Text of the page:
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US is ‘very seriously’ looking at banning Chinese apps, including TikTok: Mike Pompeo

In interview to Fox News, US Secretary of State Mike Pompeo said those using Chinese apps could be ceding private info to Chinese Communist Party'. He praised India for banning apps.

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New Delhi: Just over a week after the Indian government banned 59 Chinese apps, including the popular video platform TikTok, US Secretary of State Mike Pompeo has hinted that the US may also consider a similar ban.

In an interview to Fox News, Pompeo said he and President Trump are taking the reports seriously after the show host pointed out that India had already banned the apps.

“We are taking this very seriously and we are certainly looking at it. We have worked on this very issue for a long time…” said Pompeo.

Not divulging more details before any presidential announcement on this, he said, “…it is something we are looking at.” Pompeo added that people should download the app only “if you want your private information in the hands of the Chinese Communist Party”.

US lawmakers have previously expressed concerns about Chinese apps — pointedly raising national security concerns over TikTok’s handling of user data — as well as Chinese laws that require domestic companies to cooperate with intelligence work controlled by the Chinese Communist Party.

The US has more than 30 million monthly active users of TikTok, which comprises five per cent of the app’s global audience. It was also the top non-game app downloaded in the US in February 2019.

Also read: Everyone’s talking about TikTok but ‘100 million’ Indian smartphone users are missing this app

Pompeo hails India’s ban on Chinese apps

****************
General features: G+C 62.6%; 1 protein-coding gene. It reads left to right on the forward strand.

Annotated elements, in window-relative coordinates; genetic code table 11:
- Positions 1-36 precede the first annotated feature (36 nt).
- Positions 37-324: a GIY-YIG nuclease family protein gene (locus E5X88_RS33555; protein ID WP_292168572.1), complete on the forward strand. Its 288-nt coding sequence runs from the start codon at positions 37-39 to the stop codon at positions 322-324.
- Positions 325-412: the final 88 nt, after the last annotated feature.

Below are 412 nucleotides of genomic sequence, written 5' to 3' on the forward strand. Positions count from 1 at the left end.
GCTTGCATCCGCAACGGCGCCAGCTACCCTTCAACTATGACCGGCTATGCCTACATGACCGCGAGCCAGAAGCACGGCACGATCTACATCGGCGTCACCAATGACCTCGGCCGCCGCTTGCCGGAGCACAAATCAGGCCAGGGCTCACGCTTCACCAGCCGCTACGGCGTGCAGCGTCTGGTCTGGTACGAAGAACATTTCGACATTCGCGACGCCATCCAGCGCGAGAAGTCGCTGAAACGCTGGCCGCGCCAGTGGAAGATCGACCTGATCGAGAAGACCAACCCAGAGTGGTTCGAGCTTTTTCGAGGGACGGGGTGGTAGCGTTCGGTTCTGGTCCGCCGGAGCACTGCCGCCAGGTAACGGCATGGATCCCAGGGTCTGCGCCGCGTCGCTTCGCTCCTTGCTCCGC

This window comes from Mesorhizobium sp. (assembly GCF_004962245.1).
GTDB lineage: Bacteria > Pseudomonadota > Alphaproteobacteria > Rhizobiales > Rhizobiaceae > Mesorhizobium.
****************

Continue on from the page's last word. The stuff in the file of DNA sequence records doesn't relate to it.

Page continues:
On 29 June, the Indian government banned 59 Chinese apps for being “prejudicial” to national security.

Pompeo hailed the move and said that it “can serve as appendages of Chinese Communist Party’s surveillance state.” He also said that India’s “clean app approach will boost India’s sovereignty and boost integrity and national security”.

While TikTok is not available in China, after the ban in India, the company has taken further steps to distance itself from the country to appeal to a more global audience.

Chief Executive Officer of TikTok Kevin Mayer said while China has not asked for any user data, they will not provide it even if the occasion arises.

Recently, the app also pulled out of Hong Kong after a legal controversy “that grants the Hong Kong government sweeping powers to police the online and public spheres”.

Pompeo’s remarks come at a time when US-China relations are severely strained due to the latter’s handling of the coronavirus outbreak, a long standing trade-war and China’s actions in Hong Kong.

China recently passed a security law in Hong Kong, which gives Beijing the power to shape life in the island nation.

Also read: Video-sharing app Chingari, the ‘accidental’ Indian start-up that’s replacing TikTok


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